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Phil Coyle

Website and Forum Outages Explained

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Over the past few weeks you have likely noticed intermittent outages of our website and forums. It is important to BVA Administrators that you, as members, are aware of why these outages have occurred and what we are doing to prevent something similar from happening again.


For those of you on a short-haul flight, the summary version is:

• We were informed by our ISP that the way the back-end of our website was structured was going to result in a substantial cost increase

• Despite several attempts, we were unable to negotiate to reduce the cost increase (we were, however, able to negotiate an extension of the date on which this cost increase would occur)

• Despite being very happy with the service and reliability of our current ISP, we recognized the importance of cost to our community and attempted to migrate our service to another ISP

• In the process, and despite a substantial amount of research, we determined that the new ISP simply wouldn’t be able to meet the high standards we have come to expect

• We migrated our website back to our original host and re-designed our website’s back-end to comply with our original ISP’s standards

• The website and forums are now back online and operating normally

• We did our best to keep the community informed of all changes, being sensitive to the need for confidentiality while we worked with multiple ISPs

• This entire effort cost the community $0.01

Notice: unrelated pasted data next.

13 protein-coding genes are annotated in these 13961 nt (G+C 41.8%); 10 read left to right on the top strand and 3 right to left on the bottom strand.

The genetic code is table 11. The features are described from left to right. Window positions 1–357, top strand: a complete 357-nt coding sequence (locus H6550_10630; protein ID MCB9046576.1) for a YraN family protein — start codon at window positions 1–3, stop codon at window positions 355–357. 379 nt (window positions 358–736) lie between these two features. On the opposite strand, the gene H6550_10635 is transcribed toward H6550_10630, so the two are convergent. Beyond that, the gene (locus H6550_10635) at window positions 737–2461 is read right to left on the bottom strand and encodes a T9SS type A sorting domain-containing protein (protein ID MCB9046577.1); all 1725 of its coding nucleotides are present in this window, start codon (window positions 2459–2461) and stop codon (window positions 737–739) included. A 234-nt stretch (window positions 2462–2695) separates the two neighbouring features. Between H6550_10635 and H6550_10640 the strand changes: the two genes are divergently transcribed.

We appreciate the many messages of support we received over the past few weeks as well as emails letting us know when the site was offline. While we often had intentionally brought the site offline to work on it, there were times where a user notified us of an unexpected issue that we were then able to solve.


Above all, we appreciate the patience and understanding you have shown during the disruptions to our website and forums.


If you’re mid-way through a long-haul flight, below are a few more details. As always, feel free to respond to this post or e-mail us with and questions, comments, or suggestions.




As you know, BVA is a community of volunteers supported by donations. None of our administrators, including those who were involved in the work we’ve been doing on the website, receive any monetary compensation for their efforts.

BVA treats the money that you as members donate to the community more carefully than if it was our own. We determined that paying more money to our ISP for no corresponding increase in service when there were other alternatives available was not an acceptable option.


That’s why we decided that—despite the effort involved—migrating the website to a different ISP would be the best course of action. We carefully evaluated our alternatives and in our research found out that BVA’s website needs are overly complex for the options offered by most ISPs. While there are hundreds of ISP choices, our community’s needs limit those options to just a few providers.


BVA’s website and forums run on different database-driven application systems. We regularly email our community (now larger than 3,500 members) with event reminders and updates. We run several complex applications from the site. We have many administrators who have cascading levels of access throughout our website. Normally, constraints like these would force BVA to pay for a “dedicated server” to run our website. (This is the server type we use to host FSX, and it costs us about $2,200 per year. By comparison, we pay our web ISP less than $100/year for the hosting we receive now.) There are just a few ISPs whose policies align with our needs.